Fantasy Baseball: Cubs’ Pedro Strop could close, is a sleeper in fantasy drafts

Strop could be in line to eventually save games for the Cubs (Mandatory Credit: Dennis Wierzbicki-USA TODAY Sports)

Today, as part of my ongoing series highlighting fantasy baseball “sleepers”, I stop by Mesa, Arizona, the Spring Training home of the Chicago Cubs.

Fans of the Cubbies are used to torture.  After all, the team hasn’t won a World Series in 105 years, the longest such drought in Major League Baseball.  A new year brings some hope to the Northsiders, though, as the team has stockpiled young talent, some of whom could make their debuts later this season.

I’m sure many of you will be expecting me to choose a guy like Javier Baez to represent the Cubs, but I’ll be going in another direction.  Shockingly, my fantasy baseball sleeper pick in Chicago will be middle reliever Pedro Strop, who has an opportunity to be the Cubs closer in 2014.

Pedro Strop, RP (current ADP: #418):

Did you know Cubs’ set-up man Pedro Strop wasn’t always a pitcher?  It’s true.  Just like position players-turned-pitchers Carlos Marmol and Kenley Jansen, Strop was signed by the Colorado Rockies in 2002 to play shortstop.  He never really materialized as a hitter though, and after batting a weak .208 in Class-A ball, Strop decided to turn his attention to pitching.

Now with the Cubs, the 28-year-old Dominican has a chance to make waves in Chicago — and in fantasy baseball.

Strop had an excellent 2012 season with the Baltimore Orioles — his first full season in the majors.  After coming over as part of the trade that sent Mike Gonzalez to the Texas Rangers, Strop posted a 2.44 ERA with 58 strikeouts and a 5-2 record.  In 66.1 innings pitched, he racked up 24 holds, which was good for eighth in the American League.

Last year, things started to fall apart for him in Baltimore, and he was sent packing.

On July 2, Strop (along with Jake Arrieta) was sent to Chicago, and in return the Orioles received starting pitcher Scott Feldman with the hopes that he could bolster their rotation for a playoff run.

The trade worked out well for the Cubs, as Feldman faltered down the stretch (5-6, 4.27 ERA) and the Orioles failed to make the playoffs.  Feldman is now with the Houston Astros, while Strop has a chance to make a real difference in the Cubs’ bullpen.

In the off-season, the team signed Jose Veras to a one-year, $4 million deal, and new Cubs’ manager Rick Renteria has stated he will be the closer to open the season.  That doesn’t mean Strop won’t eventually supplant him, though.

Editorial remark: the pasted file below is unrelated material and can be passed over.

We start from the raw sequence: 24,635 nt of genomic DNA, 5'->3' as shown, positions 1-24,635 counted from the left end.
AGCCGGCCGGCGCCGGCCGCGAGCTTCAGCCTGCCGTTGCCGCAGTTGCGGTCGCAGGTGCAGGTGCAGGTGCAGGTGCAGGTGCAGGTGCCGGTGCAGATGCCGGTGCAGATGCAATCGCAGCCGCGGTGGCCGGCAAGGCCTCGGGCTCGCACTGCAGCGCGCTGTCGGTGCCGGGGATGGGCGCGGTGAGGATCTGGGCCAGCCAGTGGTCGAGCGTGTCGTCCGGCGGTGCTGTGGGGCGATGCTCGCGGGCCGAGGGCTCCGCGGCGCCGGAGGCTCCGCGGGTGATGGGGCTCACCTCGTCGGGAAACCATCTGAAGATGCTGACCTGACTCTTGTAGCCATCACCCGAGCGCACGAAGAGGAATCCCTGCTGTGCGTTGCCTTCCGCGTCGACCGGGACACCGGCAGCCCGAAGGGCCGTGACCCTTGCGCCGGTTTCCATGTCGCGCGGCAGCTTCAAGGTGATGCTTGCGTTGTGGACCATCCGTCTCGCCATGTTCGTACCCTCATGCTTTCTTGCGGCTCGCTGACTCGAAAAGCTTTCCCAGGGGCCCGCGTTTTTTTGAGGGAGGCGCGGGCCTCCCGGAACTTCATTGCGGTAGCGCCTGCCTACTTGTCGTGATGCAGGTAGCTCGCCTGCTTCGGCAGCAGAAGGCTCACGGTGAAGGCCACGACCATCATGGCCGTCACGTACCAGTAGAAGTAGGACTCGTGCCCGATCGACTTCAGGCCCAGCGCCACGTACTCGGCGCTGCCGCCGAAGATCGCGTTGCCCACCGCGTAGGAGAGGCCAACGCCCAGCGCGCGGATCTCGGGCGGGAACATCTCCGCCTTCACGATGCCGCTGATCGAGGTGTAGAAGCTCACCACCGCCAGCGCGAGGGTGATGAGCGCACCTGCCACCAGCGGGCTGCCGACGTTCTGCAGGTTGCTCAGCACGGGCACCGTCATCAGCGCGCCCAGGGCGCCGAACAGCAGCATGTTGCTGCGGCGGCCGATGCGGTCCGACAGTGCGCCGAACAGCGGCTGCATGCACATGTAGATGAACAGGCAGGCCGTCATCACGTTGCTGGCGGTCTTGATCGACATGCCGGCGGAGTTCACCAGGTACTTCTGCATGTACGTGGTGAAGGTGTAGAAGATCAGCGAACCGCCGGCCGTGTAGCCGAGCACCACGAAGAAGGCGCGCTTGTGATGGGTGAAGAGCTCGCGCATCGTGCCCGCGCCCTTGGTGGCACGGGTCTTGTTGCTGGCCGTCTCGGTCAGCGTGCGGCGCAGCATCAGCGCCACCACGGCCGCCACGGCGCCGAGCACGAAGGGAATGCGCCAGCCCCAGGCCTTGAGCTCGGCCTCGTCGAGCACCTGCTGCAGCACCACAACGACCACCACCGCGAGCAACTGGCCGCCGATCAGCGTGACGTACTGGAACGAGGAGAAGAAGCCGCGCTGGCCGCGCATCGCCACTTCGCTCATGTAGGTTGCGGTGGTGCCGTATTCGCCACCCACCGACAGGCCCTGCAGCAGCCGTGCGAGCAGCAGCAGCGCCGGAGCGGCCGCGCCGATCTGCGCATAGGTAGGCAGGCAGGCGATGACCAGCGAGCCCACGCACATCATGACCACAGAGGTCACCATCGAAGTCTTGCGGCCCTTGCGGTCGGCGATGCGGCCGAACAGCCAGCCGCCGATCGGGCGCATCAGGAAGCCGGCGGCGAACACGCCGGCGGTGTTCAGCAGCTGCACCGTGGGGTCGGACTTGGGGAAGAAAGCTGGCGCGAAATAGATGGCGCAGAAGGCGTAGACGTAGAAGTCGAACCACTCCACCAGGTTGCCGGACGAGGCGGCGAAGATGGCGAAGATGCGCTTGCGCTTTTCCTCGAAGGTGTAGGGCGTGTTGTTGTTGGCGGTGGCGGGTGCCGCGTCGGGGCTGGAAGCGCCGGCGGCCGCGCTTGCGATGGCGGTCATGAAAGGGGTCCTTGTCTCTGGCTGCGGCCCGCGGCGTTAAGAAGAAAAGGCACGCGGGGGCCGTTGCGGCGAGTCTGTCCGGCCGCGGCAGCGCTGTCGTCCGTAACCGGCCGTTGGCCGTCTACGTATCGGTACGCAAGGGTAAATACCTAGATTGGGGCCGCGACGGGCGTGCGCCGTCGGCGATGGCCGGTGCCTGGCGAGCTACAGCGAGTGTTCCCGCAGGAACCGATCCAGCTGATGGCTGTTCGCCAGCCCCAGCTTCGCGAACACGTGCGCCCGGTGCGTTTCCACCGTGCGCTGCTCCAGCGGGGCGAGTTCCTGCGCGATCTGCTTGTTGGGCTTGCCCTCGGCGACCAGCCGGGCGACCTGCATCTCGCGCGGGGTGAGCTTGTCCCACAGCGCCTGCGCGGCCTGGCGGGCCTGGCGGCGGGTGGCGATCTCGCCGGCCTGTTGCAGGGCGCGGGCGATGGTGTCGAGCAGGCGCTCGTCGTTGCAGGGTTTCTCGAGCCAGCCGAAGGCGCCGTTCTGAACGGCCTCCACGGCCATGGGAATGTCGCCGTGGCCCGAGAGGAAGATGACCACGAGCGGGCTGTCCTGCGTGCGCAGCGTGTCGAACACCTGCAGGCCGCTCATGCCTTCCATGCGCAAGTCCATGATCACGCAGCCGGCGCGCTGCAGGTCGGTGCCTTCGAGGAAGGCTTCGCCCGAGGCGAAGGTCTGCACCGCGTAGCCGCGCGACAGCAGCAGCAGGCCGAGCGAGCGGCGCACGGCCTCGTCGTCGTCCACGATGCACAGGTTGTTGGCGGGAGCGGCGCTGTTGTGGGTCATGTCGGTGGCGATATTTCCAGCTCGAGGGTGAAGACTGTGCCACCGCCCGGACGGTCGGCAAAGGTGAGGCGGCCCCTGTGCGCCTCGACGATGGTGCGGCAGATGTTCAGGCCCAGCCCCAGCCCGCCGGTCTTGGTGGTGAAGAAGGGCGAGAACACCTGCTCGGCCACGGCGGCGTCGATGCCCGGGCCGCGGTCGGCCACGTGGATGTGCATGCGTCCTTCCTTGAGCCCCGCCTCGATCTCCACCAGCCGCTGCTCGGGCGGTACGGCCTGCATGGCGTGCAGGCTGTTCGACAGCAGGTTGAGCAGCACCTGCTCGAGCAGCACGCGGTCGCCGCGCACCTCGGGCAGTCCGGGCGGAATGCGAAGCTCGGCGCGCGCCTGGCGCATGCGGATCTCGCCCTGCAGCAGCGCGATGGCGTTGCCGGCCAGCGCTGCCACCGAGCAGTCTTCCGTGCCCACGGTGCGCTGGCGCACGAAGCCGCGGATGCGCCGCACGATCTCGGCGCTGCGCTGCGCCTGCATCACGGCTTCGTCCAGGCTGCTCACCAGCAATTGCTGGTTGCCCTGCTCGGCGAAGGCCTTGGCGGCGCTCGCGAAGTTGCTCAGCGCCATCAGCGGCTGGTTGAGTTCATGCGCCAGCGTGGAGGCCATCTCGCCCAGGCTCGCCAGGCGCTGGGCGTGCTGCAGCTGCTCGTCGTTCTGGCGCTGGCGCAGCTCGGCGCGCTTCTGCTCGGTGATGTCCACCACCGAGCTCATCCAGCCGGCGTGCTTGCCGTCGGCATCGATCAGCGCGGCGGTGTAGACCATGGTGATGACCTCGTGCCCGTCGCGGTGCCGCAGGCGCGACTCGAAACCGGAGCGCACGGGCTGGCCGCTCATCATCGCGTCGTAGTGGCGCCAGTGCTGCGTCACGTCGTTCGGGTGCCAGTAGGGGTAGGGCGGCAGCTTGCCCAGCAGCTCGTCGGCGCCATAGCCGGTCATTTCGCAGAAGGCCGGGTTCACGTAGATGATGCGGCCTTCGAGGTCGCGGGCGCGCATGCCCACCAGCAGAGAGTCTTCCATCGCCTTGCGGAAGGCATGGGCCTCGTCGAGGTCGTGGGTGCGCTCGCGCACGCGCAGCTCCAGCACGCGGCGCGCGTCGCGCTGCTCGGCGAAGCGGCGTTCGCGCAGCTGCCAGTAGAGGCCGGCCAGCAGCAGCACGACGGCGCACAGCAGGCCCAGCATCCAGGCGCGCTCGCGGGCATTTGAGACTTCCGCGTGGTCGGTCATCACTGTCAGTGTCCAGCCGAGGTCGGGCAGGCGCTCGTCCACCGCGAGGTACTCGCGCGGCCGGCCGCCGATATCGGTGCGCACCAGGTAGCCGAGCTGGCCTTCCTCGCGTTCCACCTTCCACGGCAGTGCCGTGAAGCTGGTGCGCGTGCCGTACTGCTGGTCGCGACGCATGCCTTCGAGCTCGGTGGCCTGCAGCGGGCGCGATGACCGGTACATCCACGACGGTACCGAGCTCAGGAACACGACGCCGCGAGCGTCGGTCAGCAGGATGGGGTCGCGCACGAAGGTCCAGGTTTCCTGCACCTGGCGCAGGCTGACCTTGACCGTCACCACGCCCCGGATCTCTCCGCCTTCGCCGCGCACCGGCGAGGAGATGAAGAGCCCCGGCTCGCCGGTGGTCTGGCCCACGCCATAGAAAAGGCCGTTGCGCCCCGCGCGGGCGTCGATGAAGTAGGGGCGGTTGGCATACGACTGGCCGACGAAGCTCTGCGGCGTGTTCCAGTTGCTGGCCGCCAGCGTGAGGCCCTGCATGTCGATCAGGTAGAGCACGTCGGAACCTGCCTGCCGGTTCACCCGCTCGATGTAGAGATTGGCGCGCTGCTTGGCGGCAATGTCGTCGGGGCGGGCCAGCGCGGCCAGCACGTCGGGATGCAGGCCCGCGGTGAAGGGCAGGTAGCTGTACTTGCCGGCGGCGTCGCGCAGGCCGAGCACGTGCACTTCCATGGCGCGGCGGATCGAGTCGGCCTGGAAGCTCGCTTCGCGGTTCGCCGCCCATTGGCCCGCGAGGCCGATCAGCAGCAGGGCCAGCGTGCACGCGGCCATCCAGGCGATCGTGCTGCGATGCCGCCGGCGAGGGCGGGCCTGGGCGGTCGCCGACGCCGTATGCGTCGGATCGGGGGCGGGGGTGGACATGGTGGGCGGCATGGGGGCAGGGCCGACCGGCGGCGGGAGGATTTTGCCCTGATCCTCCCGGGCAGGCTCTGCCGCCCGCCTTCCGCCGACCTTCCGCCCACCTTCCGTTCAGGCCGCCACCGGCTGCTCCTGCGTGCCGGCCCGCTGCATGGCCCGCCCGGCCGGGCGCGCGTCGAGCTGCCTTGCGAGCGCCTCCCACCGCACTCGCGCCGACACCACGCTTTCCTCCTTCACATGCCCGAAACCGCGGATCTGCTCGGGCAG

Veras is 33 years old, and his age and one-year contract make him expendable.  Until last season’s shift to a closer role, he had been a full-time set-up man for his entire eight-year career.  In fact, before he saved 21 games for the Astros and Detroit Tigers in 2013, Veras had just five saves in 327 prior appearances.

Strop is younger and better suited to close games for the Cubs.  He throws hard (95.9 mph fastball), can mix in a slider and a changeup, and has a ton of exuberance on the mound (as seen in the video below) — just the type of intensity the Cubs need:

Fantasy owners looking to hit the jackpot in saves shouldn’t look any further than Pedro Strop when it comes to late-round bargains.

When gauging his 2014 outlook, owners should look at his 2013 numbers while with Chicago, rather than his time in Baltimore.  In 22.1 innings with the Orioles, Strop was awful.  He finished his truncated season in Baltimore with a 7.25 ERA, 1.70 WHIP, 1.60 K/BB ratio, and allowed 38.9 percent of his baserunners to score.

After leaving Maryland for Illinois, though, the right-hander turned his season around, posting a sparkling 2.83 ERA, 0.94 WHIP, 3.82 K/BB ratio, and left 73 percent of runners stranded on base over 35 innings.

The Cubs will not be competing much this year, and Pedro Strop should eventually secure the closer role.  If he pitches like he did after coming over to Chicago last season, his ADP of 418 and auction cost of $0 makes the Cubs’ eighth-inning guy a complete steal at the end of NL-only or deep-league drafts that count holds as a stat category.

2014 Projections: 6-4, 22 SV, 2.99 ERA,  82 K, 1.22 WHIP

» Missed any of my earlier picks?  Please click here for links to all the sleepers I’ve have covered from each team so far.

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